Reduce Costs Smartly
Medical device manufacturers are often pressed to take costs out of a product over its lifetime, but they cannot risk any threats to quality.
Packaging is often looked at as a source of potential savings, but reductions must be thoroughly vetted. Lapses in packaging can lead to serious product recalls. For instance, in 2010, a few medical device packages with “weak or open seals” and “pin holes and punctures” led to Class 1 recalls, FDA’s most serious type of recall. While we do not suggest that any of these recalls were associated with any cost-cutting measures, we do emphasize the importance of maintaining packaging quality.
“One packaging-related recall can more than wipe out any package cost savings as well as potentially affect the device maker’s market share for years to come,” says Ed Haedt, vice president, marketing, Perfecseal. “We find some companies willing to consider sourcing from packaging suppliers that are not experts in sterile medical packaging. Often times these packaging suppliers recommend materials that are at best, marginally suitable for the application. We believe it is important for the device company to look for packaging cost reduction options from companies that are dedicated to the medical device market such as those from the Sterilization Packaging Manufacturers Council membership (sterilizationpackaging.org/). These companies understand the risks and have experience with proven products that can make the difference between a highly successful costs savings and a catastrophic product recall.”
“Balancing cost reduction with quality requires packaging suppliers and medical device manufacturers to work in partnership to thoroughly understand and analyze the product to be packaged and the challenges presented throughout the product life cycle,” advises Joel Schmidt, senior market manager, Perfecseal. “These challenges include production, packing, shipping, distribution, and consumption. [These considerations] allow material suppliers and packaging engineers to optimize the package design for cost reduction without compromising product quality.”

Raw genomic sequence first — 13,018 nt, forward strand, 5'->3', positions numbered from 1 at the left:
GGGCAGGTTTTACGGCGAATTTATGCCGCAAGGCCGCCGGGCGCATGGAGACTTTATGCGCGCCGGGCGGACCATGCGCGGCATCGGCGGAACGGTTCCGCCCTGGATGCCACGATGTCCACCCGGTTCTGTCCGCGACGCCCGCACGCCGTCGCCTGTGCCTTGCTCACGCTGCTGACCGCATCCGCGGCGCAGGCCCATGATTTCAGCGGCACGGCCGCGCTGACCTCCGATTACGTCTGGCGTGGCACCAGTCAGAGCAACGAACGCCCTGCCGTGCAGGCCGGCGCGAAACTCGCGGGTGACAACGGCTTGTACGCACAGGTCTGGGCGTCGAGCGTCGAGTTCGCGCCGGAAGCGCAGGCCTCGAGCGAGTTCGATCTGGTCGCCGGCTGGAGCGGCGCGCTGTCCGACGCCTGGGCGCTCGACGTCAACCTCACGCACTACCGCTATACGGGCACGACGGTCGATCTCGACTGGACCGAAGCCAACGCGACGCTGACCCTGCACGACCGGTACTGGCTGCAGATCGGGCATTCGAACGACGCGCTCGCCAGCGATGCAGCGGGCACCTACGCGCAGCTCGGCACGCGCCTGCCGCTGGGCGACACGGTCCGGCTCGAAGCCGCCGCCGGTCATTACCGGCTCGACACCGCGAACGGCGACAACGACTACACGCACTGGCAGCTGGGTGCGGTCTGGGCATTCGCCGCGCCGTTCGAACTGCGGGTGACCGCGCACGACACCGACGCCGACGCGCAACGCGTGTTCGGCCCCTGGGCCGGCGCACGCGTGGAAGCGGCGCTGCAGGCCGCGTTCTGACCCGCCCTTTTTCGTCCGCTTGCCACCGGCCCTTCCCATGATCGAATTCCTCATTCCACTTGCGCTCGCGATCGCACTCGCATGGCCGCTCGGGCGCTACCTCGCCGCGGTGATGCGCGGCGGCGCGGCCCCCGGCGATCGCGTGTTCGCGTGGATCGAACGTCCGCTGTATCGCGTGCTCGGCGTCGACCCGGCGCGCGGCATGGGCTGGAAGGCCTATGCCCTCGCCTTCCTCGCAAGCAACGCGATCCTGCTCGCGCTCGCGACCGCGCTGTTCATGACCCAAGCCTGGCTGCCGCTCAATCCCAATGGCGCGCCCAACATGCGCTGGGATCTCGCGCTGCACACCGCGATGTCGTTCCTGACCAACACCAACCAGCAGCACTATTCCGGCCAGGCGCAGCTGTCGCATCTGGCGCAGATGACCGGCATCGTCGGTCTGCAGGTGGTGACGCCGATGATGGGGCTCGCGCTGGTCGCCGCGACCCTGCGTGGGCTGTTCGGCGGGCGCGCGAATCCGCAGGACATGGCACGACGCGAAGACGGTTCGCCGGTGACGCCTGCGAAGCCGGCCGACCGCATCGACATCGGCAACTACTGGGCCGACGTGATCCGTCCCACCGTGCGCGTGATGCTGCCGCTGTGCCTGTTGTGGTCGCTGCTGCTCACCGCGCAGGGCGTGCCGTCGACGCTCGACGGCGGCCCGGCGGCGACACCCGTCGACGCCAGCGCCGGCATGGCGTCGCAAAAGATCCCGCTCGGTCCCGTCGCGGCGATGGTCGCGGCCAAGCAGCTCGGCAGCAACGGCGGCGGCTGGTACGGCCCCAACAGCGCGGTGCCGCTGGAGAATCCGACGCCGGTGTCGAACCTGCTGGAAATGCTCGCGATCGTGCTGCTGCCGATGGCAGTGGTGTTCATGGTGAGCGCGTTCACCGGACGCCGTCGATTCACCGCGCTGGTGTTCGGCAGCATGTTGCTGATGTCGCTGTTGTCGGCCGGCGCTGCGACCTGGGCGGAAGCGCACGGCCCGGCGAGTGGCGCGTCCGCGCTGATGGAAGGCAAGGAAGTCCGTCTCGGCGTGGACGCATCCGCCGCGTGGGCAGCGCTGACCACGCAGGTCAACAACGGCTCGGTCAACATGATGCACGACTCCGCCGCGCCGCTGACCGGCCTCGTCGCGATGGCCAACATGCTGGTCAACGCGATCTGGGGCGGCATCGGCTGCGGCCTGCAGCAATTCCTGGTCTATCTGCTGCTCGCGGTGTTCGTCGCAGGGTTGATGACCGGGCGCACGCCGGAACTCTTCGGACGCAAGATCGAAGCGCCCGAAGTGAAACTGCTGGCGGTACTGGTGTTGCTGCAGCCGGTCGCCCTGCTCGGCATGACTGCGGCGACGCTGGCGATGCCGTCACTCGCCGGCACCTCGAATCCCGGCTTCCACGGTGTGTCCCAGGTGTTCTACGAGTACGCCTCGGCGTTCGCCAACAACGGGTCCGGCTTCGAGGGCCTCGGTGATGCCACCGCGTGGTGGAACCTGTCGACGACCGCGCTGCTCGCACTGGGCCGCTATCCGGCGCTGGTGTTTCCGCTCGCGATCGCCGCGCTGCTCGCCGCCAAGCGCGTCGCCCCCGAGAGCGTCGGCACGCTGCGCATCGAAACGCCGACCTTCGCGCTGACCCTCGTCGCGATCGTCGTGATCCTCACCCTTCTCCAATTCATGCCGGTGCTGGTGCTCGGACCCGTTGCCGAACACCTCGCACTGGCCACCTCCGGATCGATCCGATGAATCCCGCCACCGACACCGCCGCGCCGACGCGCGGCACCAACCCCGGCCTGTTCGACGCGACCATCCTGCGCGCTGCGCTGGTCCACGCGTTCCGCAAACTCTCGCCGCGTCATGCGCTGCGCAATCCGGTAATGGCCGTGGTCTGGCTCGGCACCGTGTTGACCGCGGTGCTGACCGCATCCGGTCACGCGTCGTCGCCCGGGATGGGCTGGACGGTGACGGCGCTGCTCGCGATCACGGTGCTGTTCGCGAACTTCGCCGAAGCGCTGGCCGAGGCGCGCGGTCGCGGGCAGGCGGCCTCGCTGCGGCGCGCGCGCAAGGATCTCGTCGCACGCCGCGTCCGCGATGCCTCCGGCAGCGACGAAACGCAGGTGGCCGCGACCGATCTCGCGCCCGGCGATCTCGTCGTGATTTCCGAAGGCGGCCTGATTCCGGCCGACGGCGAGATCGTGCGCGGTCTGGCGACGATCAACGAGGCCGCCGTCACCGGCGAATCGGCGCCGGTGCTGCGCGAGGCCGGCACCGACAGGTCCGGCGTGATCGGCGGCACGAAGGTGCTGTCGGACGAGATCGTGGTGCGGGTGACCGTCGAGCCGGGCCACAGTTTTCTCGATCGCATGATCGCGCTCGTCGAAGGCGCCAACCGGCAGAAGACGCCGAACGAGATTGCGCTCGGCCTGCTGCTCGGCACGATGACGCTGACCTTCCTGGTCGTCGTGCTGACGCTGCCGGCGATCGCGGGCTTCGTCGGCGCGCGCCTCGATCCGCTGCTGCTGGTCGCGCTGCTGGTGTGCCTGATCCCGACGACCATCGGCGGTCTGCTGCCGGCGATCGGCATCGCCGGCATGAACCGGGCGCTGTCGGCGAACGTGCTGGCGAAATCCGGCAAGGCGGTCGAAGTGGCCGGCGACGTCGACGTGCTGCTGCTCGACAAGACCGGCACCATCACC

So, how does a medical device packaging engineer balance cost reduction with quality?
|Image courtesy Amcor Flexibles.|
Some companies are investigating newer material combinations. Michael Barr, product manager, Amcor Flexibles (www.amcor.com), reports that he has been working to transfer companies from material laminations to coextruded options.
“Use of nylon materials coextruded with barrier materials such as EVOH is eliminating the need for laminations,” he explains. “The switch helps reduce costs while addressing recent raw material supply concerns in the market.” Those supply issues could be characterized as the result of “an increase in material demand concurrent to a decrease in capacity for certain materials,” he adds.
Amcor’s NPB and NCB films, launched in 2010, can typically be used in coextruded formats for chevron pouches. “They can be used to replace other films or laminations for an all-film peelable pouch or with Tyvek or paper structures,” Barr adds.
Perfecseal, too, is devising coextruded options. “We continue to roll out stronger yet thinner coextruded films for thermoform, fill, and seal applications as well as premade bag applications,” says Haedt. “Most recently, we introduced our ShieLLD QE bag film, which uses a highly engineered coextruded film technology that allows a 40% thickness reduction versus our strongest LLDPE bag film while maintaining or improving on puncture resistance, abrasion resistance, and flex crack resistance.”
Material converters have launched new package designs to help manufacturers reduce their amount of more-costly materials. As an alternative to employing more-expensive puncture-resistant films, Oliver-Tolas Healthcare Packaging (oliver-tolas.com) introduced Ostasis in 2010. The pouch is reinforced with Tyvek strips on each end of the clear film to increase puncture resistance without changing the film.